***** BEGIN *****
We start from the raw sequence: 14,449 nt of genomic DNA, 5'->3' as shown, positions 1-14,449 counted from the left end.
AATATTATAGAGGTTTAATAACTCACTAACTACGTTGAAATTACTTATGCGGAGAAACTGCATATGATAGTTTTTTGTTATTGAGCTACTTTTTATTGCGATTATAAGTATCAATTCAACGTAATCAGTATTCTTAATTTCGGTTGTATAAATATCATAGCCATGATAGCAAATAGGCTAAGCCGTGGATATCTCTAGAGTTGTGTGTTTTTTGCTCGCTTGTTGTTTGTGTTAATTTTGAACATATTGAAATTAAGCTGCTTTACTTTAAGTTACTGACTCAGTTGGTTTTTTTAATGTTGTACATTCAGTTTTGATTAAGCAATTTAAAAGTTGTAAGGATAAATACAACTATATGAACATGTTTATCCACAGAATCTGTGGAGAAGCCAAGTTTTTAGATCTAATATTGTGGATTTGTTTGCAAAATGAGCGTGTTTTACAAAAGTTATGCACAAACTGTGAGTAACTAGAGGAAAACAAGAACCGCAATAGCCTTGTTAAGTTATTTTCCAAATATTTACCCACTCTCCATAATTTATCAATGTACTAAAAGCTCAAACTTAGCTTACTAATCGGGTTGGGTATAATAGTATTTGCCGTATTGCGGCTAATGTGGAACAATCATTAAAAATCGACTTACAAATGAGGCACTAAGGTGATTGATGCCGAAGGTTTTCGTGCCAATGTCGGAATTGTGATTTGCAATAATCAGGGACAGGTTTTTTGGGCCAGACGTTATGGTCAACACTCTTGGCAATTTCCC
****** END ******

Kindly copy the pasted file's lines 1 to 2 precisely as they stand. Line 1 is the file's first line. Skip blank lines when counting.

We start from the raw sequence: 14,449 nt of genomic DNA, 5'->3' as shown, positions 1-14,449 counted from the left end.
AATATTATAGAGGTTTAATAACTCACTAACTACGTTGAAATTACTTATGCGGAGAAACTGCATATGATAGTTTTTTGTTATTGAGCTACTTTTTATTGCGATTATAAGTATCAATTCAACGTAATCAGTATTCTTAATTTCGGTTGTATAAATATCATAGCCATGATAGCAAATAGGCTAAGCCGTGGATATCTCTAGAGTTGTGTGTTTTTTGCTCGCTTGTTGTTTGTGTTAATTTTGAACATATTGAAATTAAGCTGCTTTACTTTAAGTTACTGACTCAGTTGGTTTTTTTAATGTTGTACATTCAGTTTTGATTAAGCAATTTAAAAGTTGTAAGGATAAATACAACTATATGAACATGTTTATCCACAGAATCTGTGGAGAAGCCAAGTTTTTAGATCTAATATTGTGGATTTGTTTGCAAAATGAGCGTGTTTTACAAAAGTTATGCACAAACTGTGAGTAACTAGAGGAAAACAAGAACCGCAATAGCCTTGTTAAGTTATTTTCCAAATATTTACCCACTCTCCATAATTTATCAATGTACTAAAAGCTCAAACTTAGCTTACTAATCGGGTTGGGTATAATAGTATTTGCCGTATTGCGGCTAATGTGGAACAATCATTAAAAATCGACTTACAAATGAGGCACTAAGGTGATTGATGCCGAAGGTTTTCGTGCCAATGTCGGAATTGTGATTTGCAATAATCAGGGACAGGTTTTTTGGGCCAGACGTTATGGTCAACACTCTTGGCAATTTCCC